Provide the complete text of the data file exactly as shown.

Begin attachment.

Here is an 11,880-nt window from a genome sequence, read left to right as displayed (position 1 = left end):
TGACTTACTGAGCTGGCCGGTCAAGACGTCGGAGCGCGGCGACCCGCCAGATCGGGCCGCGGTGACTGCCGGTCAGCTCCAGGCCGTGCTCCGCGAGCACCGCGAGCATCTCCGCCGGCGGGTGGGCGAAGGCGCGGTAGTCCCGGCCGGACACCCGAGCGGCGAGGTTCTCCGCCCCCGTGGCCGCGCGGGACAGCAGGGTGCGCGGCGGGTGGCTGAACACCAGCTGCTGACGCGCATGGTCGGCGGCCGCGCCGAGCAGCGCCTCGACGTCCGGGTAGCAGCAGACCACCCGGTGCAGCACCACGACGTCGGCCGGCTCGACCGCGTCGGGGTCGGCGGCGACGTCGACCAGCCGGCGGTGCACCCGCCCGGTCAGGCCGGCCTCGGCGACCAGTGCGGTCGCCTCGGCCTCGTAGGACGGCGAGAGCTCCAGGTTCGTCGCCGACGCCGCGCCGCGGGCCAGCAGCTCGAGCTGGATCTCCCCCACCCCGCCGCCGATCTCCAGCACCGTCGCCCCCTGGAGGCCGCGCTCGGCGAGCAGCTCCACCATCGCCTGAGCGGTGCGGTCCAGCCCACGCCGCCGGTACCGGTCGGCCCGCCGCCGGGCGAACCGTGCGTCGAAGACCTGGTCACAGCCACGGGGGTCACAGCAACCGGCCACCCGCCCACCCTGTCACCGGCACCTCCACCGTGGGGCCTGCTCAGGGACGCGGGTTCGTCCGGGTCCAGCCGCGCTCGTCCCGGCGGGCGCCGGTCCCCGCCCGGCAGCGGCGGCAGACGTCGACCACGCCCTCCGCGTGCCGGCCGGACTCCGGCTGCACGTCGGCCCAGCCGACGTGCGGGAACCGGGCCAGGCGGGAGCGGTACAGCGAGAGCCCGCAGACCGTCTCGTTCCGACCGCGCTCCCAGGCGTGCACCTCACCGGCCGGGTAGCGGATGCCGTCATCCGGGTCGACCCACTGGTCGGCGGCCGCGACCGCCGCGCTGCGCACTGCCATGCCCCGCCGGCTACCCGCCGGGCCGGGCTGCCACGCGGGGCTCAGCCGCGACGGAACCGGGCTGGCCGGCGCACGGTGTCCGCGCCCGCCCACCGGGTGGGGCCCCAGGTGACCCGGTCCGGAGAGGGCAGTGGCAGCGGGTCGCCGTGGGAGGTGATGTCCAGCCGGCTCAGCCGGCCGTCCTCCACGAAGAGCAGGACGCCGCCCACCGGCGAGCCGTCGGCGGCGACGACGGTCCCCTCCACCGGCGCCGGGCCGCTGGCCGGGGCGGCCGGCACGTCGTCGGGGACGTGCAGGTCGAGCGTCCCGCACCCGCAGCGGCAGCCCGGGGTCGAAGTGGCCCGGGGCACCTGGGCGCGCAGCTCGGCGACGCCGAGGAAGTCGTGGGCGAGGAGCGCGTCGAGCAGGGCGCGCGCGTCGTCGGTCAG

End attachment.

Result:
Here is an 11,880-nt window from a genome sequence, read left to right as displayed (position 1 = left end):
TGACTTACTGAGCTGGCCGGTCAAGACGTCGGAGCGCGGCGACCCGCCAGATCGGGCCGCGGTGACTGCCGGTCAGCTCCAGGCCGTGCTCCGCGAGCACCGCGAGCATCTCCGCCGGCGGGTGGGCGAAGGCGCGGTAGTCCCGGCCGGACACCCGAGCGGCGAGGTTCTCCGCCCCCGTGGCCGCGCGGGACAGCAGGGTGCGCGGCGGGTGGCTGAACACCAGCTGCTGACGCGCATGGTCGGCGGCCGCGCCGAGCAGCGCCTCGACGTCCGGGTAGCAGCAGACCACCCGGTGCAGCACCACGACGTCGGCCGGCTCGACCGCGTCGGGGTCGGCGGCGACGTCGACCAGCCGGCGGTGCACCCGCCCGGTCAGGCCGGCCTCGGCGACCAGTGCGGTCGCCTCGGCCTCGTAGGACGGCGAGAGCTCCAGGTTCGTCGCCGACGCCGCGCCGCGGGCCAGCAGCTCGAGCTGGATCTCCCCCACCCCGCCGCCGATCTCCAGCACCGTCGCCCCCTGGAGGCCGCGCTCGGCGAGCAGCTCCACCATCGCCTGAGCGGTGCGGTCCAGCCCACGCCGCCGGTACCGGTCGGCCCGCCGCCGGGCGAACCGTGCGTCGAAGACCTGGTCACAGCCACGGGGGTCACAGCAACCGGCCACCCGCCCACCCTGTCACCGGCACCTCCACCGTGGGGCCTGCTCAGGGACGCGGGTTCGTCCGGGTCCAGCCGCGCTCGTCCCGGCGGGCGCCGGTCCCCGCCCGGCAGCGGCGGCAGACGTCGACCACGCCCTCCGCGTGCCGGCCGGACTCCGGCTGCACGTCGGCCCAGCCGACGTGCGGGAACCGGGCCAGGCGGGAGCGGTACAGCGAGAGCCCGCAGACCGTCTCGTTCCGACCGCGCTCCCAGGCGTGCACCTCACCGGCCGGGTAGCGGATGCCGTCATCCGGGTCGACCCACTGGTCGGCGGCCGCGACCGCCGCGCTGCGCACTGCCATGCCCCGCCGGCTACCCGCCGGGCCGGGCTGCCACGCGGGGCTCAGCCGCGACGGAACCGGGCTGGCCGGCGCACGGTGTCCGCGCCCGCCCACCGGGTGGGGCCCCAGGTGACCCGGTCCGGAGAGGGCAGTGGCAGCGGGTCGCCGTGGGAGGTGATGTCCAGCCGGCTCAGCCGGCCGTCCTCCACGAAGAGCAGGACGCCGCCCACCGGCGAGCCGTCGGCGGCGACGACGGTCCCCTCCACCGGCGCCGGGCCGCTGGCCGGGGCGGCCGGCACGTCGTCGGGGACGTGCAGGTCGAGCGTCCCGCACCCGCAGCGGCAGCCCGGGGTCGAAGTGGCCCGGGGCACCTGGGCGCGCAGCTCGGCGACGCCGAGGAAGTCGTGGGCGAGGAGCGCGTCGAGCAGGGCGCGCGCGTCGTCGGTCAG